Government to review apprenticeship levy

2 October 2018 | By Neil Gerrard

The government is to carry out a review of the apprenticeship levy after apprenticeship starts fell in the construction industry by more than 10% since its introduction.

Chancellor Philip Hammond yesterday announced a series of measures at the Conservative Party conference to try and make the levy more flexible.

The new proposals will allow large businesses to transfer up to 25% of their apprenticeship levy funds to businesses in their supply chain from April 2019. Currently only 10% of the levy can be passed on in this way. Hammond pledged an extra £90m of funding to support the move. 

Meanwhile the government pledged another £5m for the Institute for Apprenticeships to introduce new standards and update existing ones so that more courses can be offered.

The range of courses will be expanded to increase the number of people who can access STEM subjects, transport and healthcare.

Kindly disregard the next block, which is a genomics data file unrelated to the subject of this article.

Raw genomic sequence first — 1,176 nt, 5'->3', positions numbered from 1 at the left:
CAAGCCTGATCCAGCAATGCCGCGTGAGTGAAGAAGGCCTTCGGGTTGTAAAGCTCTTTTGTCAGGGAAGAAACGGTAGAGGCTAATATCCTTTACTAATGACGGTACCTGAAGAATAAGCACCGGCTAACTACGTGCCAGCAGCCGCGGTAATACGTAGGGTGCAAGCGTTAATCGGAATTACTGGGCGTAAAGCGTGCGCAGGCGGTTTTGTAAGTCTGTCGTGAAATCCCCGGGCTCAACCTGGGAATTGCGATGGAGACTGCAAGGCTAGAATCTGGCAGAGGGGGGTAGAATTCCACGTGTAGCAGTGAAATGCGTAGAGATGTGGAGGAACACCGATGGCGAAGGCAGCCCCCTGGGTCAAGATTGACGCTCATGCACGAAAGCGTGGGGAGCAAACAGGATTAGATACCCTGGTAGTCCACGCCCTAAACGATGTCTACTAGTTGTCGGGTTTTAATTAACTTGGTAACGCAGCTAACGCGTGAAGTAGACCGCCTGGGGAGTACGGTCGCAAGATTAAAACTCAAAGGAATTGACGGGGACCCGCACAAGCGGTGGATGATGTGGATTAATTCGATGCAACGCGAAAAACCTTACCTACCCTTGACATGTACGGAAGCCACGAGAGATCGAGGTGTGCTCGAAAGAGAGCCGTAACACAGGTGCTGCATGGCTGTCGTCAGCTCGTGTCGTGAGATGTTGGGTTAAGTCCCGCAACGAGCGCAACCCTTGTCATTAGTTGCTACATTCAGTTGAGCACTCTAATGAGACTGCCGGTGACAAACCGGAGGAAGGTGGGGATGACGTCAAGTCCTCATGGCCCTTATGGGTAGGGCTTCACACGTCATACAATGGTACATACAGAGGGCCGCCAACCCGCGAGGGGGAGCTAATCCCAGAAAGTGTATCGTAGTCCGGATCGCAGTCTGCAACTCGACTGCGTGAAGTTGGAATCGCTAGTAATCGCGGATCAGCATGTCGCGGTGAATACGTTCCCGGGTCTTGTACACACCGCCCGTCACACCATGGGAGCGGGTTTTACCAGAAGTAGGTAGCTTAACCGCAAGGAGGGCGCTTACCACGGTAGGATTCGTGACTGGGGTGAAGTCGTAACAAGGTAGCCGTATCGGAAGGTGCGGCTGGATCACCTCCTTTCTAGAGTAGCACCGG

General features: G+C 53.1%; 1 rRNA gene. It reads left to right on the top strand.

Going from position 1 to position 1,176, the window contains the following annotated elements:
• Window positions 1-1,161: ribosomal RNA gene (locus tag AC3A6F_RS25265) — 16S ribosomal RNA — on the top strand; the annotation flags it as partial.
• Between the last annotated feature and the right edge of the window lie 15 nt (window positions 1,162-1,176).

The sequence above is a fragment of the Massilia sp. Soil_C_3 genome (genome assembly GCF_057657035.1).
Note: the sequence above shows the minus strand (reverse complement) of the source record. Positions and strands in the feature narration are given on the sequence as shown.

The government will discontinue the old apprenticeship frameworks so that all new apprenticeships will be on the same standards by the start of the 2020/21 academic year.

It will also seek views on the operation of the levy after 2020.

Hammond said: “We have heard the concerns about how the apprenticeship levy is working so today we’ve set out a series of measures to allow firms more flexibility in how the levy is spent.

“But we know that we may need to do more to ensure that the levy supports the development of the skilled workforce our economy needs.

“So in addition to these new flexibilities, we will engage with business on our plans for the long term operation of the levy.”

The apprenticeship levy, introduced in April last year, requires businesses with an annual payroll of £3m or more to invest 0.5% in apprenticeship training.

There were 341,700 apprenticeship starts in the period between August 2017 and June 2018, down from 472,500 over the same period the previous year.


Perhaps if/when construction stops being a political football, the industry might be a more attractive place to work. It needs to be an industry where the workforce doesn't have to worry about redundancies due to lack of work because politicians keep failing (they don't appear to lose out financially).

RoyA, 3 October 2018

Leave a comment